Ireland's sailing, boating & maritime magazine

Eels Found in Bangor Park Pond During Dredging Work

11th May 2024
Ward Park Pond dredging
Ward Park Pond dredging Credit: Co Down Spectator

Eels in a park pond? About 150 eels were found during de-silting work in the ponds in the 37-acre Ward Park in the centre of Bangor on Belfast Lough.

That’s about 5,000 km from their spawning area, the Sargasso Sea in the Western Atlantic. The Eels are better known in Northern Ireland as those associated with the largest wild-caught eel fishery in Europe near Toome in the Northwest corner of Lough Neagh, the largest freshwater lake in the British Isles.

Eels spawn in the Sargasso Sea and the young migrate to the freshwater rivers of Europe as “glass” eels to grow and mature to adult eels, which after a long period (could be up to 20 or more years) they make the journey back to sea to begin the long migration to the Sargasso again.

As reported in the County Down Spectator, the dredging work in the Park revealed the eels, and David Kelly, director with the County Fermanagh-based Paul Johnston Associates Fisheries Consultants, was responsible for relocating the eels to safety while the des-silting was carried out. Mr Kelly told Afloat how that process was carried out. “As each section of Ward Park ponds was due to be de-silted, the eels that were rescued from that section were captured and stored temporarily in basins at the side of the park (only for max. of 30-40mins). Eels were then released into a different part of the Ward Park complex away from the de-silting works. This activity was repeated sequentially around the complex as the contractors de-silted different sections”.
Around 150 eels were rescued over the period of the works.

David Kelly Photo: Paul Johnston AssociatesDavid Kelly Photo: Paul Johnston Associates

Mr Kelly explained further. “Eels generally ranged from about 15cm long to 55-60cm, but we got one around 90cm. Most of the eels were aged from just over a year to perhaps 25-30 years. There is a possibility that the largest were older, but we can only estimate how old.”

It is thought by some locals, that the original eels entered the river system of which the Ward Park ponds are part, via the culvert where the river meets the sea in the corner of Bangor Marina and a member of a local walking group recalls as a child, seeing eels in the river which flows into the upper pond.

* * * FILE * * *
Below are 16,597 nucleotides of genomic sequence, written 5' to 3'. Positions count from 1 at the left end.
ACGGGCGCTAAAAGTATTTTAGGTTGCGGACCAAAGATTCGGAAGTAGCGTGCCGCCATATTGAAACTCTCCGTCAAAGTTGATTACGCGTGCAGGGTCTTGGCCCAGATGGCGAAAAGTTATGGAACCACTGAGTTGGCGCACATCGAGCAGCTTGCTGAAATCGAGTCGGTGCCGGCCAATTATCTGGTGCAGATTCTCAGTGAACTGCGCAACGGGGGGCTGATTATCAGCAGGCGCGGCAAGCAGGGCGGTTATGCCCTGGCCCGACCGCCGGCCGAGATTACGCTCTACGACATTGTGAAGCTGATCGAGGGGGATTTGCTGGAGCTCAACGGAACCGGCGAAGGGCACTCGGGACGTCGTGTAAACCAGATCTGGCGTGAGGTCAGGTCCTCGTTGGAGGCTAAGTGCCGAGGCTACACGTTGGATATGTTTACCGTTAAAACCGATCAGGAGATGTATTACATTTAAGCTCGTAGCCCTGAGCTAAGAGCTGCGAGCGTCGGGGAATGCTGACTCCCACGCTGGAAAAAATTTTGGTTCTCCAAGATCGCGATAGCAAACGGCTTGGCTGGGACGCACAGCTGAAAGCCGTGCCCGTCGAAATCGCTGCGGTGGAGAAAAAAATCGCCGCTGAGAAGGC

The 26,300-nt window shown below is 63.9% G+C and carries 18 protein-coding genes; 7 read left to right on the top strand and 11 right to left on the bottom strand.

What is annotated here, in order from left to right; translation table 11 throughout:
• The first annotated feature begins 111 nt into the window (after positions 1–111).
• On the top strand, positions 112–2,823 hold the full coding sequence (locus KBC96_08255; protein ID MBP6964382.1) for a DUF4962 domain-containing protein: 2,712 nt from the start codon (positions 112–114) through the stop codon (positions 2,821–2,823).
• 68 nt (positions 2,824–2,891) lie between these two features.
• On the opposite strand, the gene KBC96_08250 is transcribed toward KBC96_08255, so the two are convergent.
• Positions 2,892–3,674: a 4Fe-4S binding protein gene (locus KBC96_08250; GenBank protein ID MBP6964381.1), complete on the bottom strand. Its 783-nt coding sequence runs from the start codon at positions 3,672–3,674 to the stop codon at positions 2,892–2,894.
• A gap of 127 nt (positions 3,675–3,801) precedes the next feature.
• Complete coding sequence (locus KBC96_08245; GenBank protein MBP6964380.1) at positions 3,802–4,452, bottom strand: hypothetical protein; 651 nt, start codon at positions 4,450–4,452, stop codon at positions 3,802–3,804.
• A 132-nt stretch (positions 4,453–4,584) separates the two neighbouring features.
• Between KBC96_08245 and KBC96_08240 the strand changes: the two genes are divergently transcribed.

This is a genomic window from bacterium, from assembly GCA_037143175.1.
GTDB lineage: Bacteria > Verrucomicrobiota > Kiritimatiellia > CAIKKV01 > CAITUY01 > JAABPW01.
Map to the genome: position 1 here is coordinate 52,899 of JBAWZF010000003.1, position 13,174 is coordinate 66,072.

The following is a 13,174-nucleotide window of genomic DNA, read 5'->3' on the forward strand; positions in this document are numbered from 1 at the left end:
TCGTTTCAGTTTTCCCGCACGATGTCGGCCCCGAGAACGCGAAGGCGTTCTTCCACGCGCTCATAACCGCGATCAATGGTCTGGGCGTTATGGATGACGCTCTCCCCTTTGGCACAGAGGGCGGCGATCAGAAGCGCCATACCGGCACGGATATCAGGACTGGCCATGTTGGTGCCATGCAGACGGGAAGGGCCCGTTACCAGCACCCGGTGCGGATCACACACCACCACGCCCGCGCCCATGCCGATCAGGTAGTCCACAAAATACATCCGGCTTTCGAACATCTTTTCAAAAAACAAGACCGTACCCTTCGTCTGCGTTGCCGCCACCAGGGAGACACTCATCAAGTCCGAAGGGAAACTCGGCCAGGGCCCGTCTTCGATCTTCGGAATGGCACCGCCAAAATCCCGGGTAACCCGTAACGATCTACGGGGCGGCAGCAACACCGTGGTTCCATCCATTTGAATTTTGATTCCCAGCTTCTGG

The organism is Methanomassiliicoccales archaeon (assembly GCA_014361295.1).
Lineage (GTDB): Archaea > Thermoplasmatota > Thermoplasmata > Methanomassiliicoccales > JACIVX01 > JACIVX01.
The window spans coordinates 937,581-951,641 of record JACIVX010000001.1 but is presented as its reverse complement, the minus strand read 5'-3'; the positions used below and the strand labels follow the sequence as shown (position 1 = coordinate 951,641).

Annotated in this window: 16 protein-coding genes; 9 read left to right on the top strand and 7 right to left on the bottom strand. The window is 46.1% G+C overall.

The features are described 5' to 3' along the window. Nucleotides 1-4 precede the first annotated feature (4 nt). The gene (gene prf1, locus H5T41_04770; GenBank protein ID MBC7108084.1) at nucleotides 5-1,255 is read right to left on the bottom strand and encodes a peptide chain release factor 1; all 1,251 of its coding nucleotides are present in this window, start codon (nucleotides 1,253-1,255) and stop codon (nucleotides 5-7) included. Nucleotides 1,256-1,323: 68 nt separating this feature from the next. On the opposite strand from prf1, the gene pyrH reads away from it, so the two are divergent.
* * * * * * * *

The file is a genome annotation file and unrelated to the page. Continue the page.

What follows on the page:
More here 

Betty Armstrong

About The Author

Betty Armstrong

Email The Author

Betty Armstrong is Afloat and Yachting Life's Northern Ireland Correspondent. Betty grew up racing dinghies but now sails a more sedate Dehler 36 around County Down

We've got a favour to ask

More people are reading than ever thanks to the power of the internet but we're in stormy seas because advertising revenues across the media are falling fast. Unlike many news sites, we haven't put up a paywall because we want to keep our marine journalism open. is Ireland's only full-time marine journalism team and it takes time, money and hard work to produce our content.

So you can see why we need to ask for your help.

If everyone chipped in, we can enhance our coverage and our future would be more secure. You can help us through a small donation. Thank you.

Direct Donation to Afloat button

Marine Wildlife Around Ireland One of the greatest memories of any day spent boating around the Irish coast is an encounter with marine wildlife.  It's a thrill for young and old to witness seabirds, seals, dolphins and whales right there in their own habitat. As boaters fortunate enough to have experienced it will testify even spotting a distant dorsal fin can be the highlight of any day afloat.  Was that a porpoise? Was it a whale? No matter how brief the glimpse it's a privilege to share the seas with Irish marine wildlife.

Thanks to the location of our beautiful little island, perched in the North Atlantic Ocean there appears to be no shortage of marine life to observe.

From whales to dolphins, seals, sharks and other ocean animals this page documents the most interesting accounts of marine wildlife around our shores. We're keen to receive your observations, your photos, links and youtube clips.

Boaters have a unique perspective and all those who go afloat, from inshore kayaking to offshore yacht racing that what they encounter can be of real value to specialist organisations such as the Irish Whale and Dolphin Group (IWDG) who compile a list of sightings and strandings. The IWDG knowledge base has increased over the past 21 years thanks in part at least to the observations of sailors, anglers, kayakers and boaters.

Thanks to the IWDG work we now know we share the seas with dozens of species who also call Ireland home. Here's the current list: Atlantic white-sided dolphin, beluga whale, blue whale, bottlenose dolphin, common dolphin, Cuvier's beaked whale, false killer whale, fin whale, Gervais' beaked whale, harbour porpoise, humpback whale, killer whale, minke whale, northern bottlenose whale, northern right whale, pilot whale, pygmy sperm whale, Risso's dolphin, sei whale, Sowerby's beaked whale, sperm whale, striped dolphin, True's beaked whale and white-beaked dolphin.

But as impressive as the species list is the IWDG believe there are still gaps in our knowledge. Next time you are out on the ocean waves keep a sharp look out!